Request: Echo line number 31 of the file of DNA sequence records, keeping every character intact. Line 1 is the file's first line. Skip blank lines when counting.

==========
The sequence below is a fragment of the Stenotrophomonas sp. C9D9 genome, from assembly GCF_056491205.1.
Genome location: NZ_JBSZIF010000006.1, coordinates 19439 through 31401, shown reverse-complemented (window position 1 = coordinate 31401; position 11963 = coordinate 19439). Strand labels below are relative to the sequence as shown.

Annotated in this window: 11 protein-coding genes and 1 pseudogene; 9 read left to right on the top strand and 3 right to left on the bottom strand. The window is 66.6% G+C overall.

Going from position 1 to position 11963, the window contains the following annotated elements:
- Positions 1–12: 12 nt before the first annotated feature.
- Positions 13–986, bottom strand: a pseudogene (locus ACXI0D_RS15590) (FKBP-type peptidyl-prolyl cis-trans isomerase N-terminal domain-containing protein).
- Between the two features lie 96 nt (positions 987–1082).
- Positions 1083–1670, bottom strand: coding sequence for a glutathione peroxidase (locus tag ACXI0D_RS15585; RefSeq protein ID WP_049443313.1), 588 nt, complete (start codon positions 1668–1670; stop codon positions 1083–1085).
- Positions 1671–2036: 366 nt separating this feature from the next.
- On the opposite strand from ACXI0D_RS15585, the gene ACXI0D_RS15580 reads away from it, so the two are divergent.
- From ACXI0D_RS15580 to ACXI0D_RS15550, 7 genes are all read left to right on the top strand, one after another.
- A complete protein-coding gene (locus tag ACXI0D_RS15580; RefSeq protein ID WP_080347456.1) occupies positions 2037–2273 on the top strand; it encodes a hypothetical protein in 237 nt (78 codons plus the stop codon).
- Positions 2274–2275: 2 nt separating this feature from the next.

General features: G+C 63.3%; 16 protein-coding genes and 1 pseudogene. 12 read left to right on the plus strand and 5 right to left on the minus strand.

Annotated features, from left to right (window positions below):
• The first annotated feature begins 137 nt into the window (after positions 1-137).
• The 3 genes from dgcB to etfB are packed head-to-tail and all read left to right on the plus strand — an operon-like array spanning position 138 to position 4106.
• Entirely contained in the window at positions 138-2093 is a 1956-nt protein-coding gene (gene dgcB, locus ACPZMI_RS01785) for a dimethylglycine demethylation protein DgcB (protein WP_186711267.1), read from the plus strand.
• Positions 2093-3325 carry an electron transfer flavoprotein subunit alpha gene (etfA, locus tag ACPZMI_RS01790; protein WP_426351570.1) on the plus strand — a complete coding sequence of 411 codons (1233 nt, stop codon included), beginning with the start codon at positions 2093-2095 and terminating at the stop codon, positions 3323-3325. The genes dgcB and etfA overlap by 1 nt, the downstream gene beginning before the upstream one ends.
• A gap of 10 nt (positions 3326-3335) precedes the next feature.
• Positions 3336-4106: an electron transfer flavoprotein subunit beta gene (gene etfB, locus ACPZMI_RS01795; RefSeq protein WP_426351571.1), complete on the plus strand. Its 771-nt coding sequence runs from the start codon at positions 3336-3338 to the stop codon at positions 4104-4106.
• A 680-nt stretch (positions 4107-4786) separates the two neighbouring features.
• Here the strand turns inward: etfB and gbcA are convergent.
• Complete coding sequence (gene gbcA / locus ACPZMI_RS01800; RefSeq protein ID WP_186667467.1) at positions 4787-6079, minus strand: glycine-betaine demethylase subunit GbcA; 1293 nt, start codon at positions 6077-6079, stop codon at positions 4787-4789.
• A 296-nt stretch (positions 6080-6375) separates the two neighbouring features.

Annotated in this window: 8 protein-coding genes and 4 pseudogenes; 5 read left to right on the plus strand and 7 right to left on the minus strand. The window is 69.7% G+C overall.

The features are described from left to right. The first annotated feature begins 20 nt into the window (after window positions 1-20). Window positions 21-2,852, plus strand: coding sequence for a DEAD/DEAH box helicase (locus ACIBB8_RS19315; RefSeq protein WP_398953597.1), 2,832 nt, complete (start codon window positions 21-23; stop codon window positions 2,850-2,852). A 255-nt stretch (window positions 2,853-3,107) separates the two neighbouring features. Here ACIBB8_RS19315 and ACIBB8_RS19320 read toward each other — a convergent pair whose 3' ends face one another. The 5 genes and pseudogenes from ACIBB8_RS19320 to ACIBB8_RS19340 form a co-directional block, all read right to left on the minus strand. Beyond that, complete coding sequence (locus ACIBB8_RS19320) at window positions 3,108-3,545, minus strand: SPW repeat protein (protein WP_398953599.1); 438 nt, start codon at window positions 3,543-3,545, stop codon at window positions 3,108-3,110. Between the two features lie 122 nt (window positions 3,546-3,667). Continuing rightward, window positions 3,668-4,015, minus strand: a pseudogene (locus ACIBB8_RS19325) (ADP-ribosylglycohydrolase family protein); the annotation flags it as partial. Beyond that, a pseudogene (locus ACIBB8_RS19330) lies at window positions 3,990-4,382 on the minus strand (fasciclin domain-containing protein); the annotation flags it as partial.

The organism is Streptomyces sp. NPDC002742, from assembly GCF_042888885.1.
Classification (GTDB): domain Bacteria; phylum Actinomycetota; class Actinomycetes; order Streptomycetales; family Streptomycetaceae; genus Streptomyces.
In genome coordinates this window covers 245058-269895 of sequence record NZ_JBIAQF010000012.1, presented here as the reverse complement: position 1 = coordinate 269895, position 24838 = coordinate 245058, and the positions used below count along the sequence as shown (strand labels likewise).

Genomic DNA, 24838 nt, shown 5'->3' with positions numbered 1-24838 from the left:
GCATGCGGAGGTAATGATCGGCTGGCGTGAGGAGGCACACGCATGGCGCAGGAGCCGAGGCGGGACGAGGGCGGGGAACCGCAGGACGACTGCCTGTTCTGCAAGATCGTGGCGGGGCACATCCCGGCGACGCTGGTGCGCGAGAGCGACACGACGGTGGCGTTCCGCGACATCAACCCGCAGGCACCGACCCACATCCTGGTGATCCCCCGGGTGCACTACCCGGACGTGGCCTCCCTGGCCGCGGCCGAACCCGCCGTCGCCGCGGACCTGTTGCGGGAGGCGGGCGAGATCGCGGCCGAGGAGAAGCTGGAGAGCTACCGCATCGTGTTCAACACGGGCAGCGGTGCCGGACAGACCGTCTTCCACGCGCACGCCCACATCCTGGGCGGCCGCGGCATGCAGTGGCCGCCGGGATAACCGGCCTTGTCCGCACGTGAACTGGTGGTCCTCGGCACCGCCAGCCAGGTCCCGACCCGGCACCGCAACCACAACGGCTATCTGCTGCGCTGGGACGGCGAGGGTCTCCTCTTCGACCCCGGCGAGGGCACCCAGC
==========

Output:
Genomic DNA, 24838 nt, shown 5'->3' with positions numbered 1-24838 from the left: